So Many Low-Quality Jobs

A new index shows six in 10 jobs are low in pay and high in boredom. What the increase in such roles says about the US economy.

If the US economy has created more than 40 million new jobs over the last 30 years, then why do so many people feel that they’re falling behind?

A new index suggests that it’s because many of those new jobs aren’t very good, a trend that not only hurts people’s wage growth but also implies that the nation’s employers may be underutilizing the nation’s workforce.

Professors at Cornell University and the University of Missouri Kansas City recently introduced the US Private Sector Job Quality Index, a measure that tracks the types of jobs across the country. According to the index, jobs are considered “low quality” if their weekly income falls below the mean for all such jobs (the index excludes management roles). Backdating information to 1990, the research found that 53% of new jobs were low quality. Now, however, 63% are low-quality roles.  

“The findings are generally not surprising,” says Tom McMullen, a senior client partner at Korn Ferry and leader of the firm’s North America Total Rewards expertise group. Many higher-paying manufacturing jobs have been replaced with lower-paying service jobs, he says. Indeed, in 2018, the top three employment sectors in the US were education and health services; wholesale and retail trade; and professional and business services.

Those “low-quality jobs” also offer fewer hours than higher-quality ones, the index’s creators say. Low-quality roles are only about 30 hours a week. By contrast, higher-quality jobs average more than 38 hours a week. Indeed, the authors argue that the shift to more low-quality roles is behind stagnant wage growth and low productivity gains even as the nation has historically low unemployment. “The nation is not in need of more low-wage/low-hours jobs,” the authors say in the index’s accompanying paper.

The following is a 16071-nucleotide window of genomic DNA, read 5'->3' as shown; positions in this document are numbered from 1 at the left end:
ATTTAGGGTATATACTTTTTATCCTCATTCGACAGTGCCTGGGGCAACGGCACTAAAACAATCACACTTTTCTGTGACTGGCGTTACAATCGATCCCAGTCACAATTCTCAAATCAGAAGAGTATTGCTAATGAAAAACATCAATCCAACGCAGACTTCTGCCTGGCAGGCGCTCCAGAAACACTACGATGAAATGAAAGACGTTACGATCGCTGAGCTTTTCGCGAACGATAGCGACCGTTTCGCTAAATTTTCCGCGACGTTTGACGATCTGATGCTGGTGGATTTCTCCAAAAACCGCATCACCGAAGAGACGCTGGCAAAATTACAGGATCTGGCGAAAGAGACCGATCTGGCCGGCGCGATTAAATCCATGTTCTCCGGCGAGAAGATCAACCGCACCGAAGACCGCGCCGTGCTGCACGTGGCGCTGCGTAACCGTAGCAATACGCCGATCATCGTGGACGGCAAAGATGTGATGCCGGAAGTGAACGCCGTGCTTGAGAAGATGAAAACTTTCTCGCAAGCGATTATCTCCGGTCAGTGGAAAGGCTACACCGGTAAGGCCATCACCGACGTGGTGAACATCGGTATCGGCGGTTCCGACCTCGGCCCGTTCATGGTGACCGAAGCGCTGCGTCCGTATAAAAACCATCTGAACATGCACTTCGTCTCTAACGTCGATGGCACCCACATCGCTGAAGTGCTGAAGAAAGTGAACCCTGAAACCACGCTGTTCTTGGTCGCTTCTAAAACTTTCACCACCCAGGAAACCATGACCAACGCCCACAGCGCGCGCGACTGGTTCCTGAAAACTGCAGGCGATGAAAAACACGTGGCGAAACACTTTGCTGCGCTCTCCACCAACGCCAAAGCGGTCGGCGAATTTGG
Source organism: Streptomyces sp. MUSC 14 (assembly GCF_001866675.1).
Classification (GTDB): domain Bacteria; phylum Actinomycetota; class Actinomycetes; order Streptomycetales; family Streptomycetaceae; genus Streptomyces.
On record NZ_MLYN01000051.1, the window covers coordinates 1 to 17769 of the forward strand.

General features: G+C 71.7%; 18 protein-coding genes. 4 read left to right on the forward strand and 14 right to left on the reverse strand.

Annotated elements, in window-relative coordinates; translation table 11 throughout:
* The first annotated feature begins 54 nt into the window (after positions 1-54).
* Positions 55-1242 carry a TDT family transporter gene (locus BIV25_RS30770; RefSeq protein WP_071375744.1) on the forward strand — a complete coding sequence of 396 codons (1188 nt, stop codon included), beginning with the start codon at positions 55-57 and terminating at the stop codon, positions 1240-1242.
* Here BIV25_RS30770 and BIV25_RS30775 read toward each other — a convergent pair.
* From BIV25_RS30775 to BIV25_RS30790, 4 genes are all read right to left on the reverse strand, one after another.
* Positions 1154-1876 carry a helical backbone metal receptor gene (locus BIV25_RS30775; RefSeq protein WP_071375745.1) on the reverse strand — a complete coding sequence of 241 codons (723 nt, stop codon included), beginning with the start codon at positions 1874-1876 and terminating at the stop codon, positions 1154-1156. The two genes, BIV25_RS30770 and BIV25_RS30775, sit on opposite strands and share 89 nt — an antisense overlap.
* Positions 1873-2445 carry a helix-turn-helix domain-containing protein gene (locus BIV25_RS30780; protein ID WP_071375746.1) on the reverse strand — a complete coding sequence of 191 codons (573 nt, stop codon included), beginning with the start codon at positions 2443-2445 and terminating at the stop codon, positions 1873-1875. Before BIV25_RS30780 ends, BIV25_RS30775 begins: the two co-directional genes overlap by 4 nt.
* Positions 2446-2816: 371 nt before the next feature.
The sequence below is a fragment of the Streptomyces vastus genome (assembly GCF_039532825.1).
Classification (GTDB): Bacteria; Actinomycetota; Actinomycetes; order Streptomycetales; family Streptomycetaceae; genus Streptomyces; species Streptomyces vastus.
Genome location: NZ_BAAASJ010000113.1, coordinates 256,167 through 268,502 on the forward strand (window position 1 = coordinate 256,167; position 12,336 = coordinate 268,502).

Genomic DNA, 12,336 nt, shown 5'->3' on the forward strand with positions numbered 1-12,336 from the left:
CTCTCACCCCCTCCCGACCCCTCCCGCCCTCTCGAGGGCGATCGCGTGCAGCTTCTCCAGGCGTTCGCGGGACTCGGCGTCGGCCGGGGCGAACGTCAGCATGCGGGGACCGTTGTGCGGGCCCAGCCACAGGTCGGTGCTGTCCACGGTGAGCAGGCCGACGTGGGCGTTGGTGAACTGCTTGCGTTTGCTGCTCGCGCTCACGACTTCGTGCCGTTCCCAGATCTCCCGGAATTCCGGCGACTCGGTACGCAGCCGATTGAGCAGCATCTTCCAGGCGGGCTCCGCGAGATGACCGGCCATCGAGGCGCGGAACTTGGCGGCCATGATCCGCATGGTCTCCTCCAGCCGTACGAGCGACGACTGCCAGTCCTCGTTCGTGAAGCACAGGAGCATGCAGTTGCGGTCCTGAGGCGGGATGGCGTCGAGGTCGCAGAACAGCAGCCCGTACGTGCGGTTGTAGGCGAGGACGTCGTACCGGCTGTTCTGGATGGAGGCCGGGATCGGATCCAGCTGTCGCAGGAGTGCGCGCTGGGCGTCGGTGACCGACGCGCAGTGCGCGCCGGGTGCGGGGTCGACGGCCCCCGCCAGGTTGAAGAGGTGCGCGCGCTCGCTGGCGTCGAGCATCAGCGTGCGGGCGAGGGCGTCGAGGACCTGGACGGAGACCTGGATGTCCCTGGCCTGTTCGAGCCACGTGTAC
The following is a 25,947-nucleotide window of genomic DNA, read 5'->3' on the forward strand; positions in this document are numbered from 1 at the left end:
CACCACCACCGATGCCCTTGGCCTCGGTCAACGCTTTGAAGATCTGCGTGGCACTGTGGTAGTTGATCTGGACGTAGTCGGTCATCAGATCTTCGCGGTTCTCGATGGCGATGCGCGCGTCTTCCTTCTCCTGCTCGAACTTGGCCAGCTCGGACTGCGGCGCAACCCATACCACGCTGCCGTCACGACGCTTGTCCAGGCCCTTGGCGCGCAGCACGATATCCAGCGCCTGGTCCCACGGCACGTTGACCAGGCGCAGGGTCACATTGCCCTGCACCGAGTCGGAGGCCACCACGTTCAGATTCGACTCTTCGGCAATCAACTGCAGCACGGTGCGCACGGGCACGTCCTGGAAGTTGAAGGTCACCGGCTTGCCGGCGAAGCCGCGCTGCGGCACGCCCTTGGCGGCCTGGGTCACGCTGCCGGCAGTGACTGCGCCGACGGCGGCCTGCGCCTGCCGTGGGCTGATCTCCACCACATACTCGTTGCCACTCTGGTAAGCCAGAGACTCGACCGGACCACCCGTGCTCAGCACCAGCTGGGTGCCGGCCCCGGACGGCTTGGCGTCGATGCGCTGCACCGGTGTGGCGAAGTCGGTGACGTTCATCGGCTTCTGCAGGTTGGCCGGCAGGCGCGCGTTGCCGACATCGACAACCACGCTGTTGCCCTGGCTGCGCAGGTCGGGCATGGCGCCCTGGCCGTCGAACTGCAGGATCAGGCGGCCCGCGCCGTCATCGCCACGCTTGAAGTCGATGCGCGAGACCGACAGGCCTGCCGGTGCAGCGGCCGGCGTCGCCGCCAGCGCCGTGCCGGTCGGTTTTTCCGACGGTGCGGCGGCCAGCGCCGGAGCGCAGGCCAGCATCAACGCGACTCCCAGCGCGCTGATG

Most corporate leaders are aware of the dilemma, as industries from tech to food service struggle to find and retain talent. Recently, many large corporations have been increasing wages to their lowest-paid workers, says Scott Macfarlane, a senior partner at Korn Ferry and global account lead for the firm’s Financial Services practice. Bank of America, for instance, is raising its minimum wage to $20 per hour nationwide by early next year. Such companies are betting that they can get more productivity out of fewer, better compensated workers. “When you see large employers taking those positions, it will have outward pressure on everyone else,” Macfarlane says.

Experts say companies also can make their jobs feel like high-quality roles even if the pay is modest. “If you want a person to do a good job, give them a good job to do,” says McMullen, quoting famous business management expert Frederick Herzberg. Effective job and organization design, clarity in purpose, and an energizing work climate will lead to more engaged and productive employees and, ultimately, organizations, McMullen says.